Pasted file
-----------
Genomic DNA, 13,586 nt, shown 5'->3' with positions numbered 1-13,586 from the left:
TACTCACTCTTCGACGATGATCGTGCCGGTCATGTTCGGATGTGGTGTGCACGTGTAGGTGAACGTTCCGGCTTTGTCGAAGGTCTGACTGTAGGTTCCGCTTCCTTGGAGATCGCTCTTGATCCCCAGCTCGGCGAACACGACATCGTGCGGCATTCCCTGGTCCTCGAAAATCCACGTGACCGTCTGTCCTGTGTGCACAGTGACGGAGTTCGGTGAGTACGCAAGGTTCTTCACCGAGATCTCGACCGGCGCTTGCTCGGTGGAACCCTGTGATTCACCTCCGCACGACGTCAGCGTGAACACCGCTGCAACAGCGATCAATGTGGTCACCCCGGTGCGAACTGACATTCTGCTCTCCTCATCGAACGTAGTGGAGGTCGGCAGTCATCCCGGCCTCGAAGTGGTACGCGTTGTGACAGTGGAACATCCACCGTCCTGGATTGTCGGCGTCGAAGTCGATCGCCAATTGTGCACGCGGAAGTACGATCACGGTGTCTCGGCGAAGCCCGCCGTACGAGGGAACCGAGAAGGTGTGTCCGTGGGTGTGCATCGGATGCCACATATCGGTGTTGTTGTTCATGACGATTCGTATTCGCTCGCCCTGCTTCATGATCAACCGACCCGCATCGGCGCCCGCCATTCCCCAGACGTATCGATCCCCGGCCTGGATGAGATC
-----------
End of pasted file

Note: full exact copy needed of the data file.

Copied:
Genomic DNA, 13,586 nt, shown 5'->3' with positions numbered 1-13,586 from the left:
TACTCACTCTTCGACGATGATCGTGCCGGTCATGTTCGGATGTGGTGTGCACGTGTAGGTGAACGTTCCGGCTTTGTCGAAGGTCTGACTGTAGGTTCCGCTTCCTTGGAGATCGCTCTTGATCCCCAGCTCGGCGAACACGACATCGTGCGGCATTCCCTGGTCCTCGAAAATCCACGTGACCGTCTGTCCTGTGTGCACAGTGACGGAGTTCGGTGAGTACGCAAGGTTCTTCACCGAGATCTCGACCGGCGCTTGCTCGGTGGAACCCTGTGATTCACCTCCGCACGACGTCAGCGTGAACACCGCTGCAACAGCGATCAATGTGGTCACCCCGGTGCGAACTGACATTCTGCTCTCCTCATCGAACGTAGTGGAGGTCGGCAGTCATCCCGGCCTCGAAGTGGTACGCGTTGTGACAGTGGAACATCCACCGTCCTGGATTGTCGGCGTCGAAGTCGATCGCCAATTGTGCACGCGGAAGTACGATCACGGTGTCTCGGCGAAGCCCGCCGTACGAGGGAACCGAGAAGGTGTGTCCGTGGGTGTGCATCGGATGCCACATATCGGTGTTGTTGTTCATGACGATTCGTATTCGCTCGCCCTGCTTCATGATCAACCGACCCGCATCGGCGCCCGCCATTCCCCAGACGTATCGATCCCCGGCCTGGATGAGATC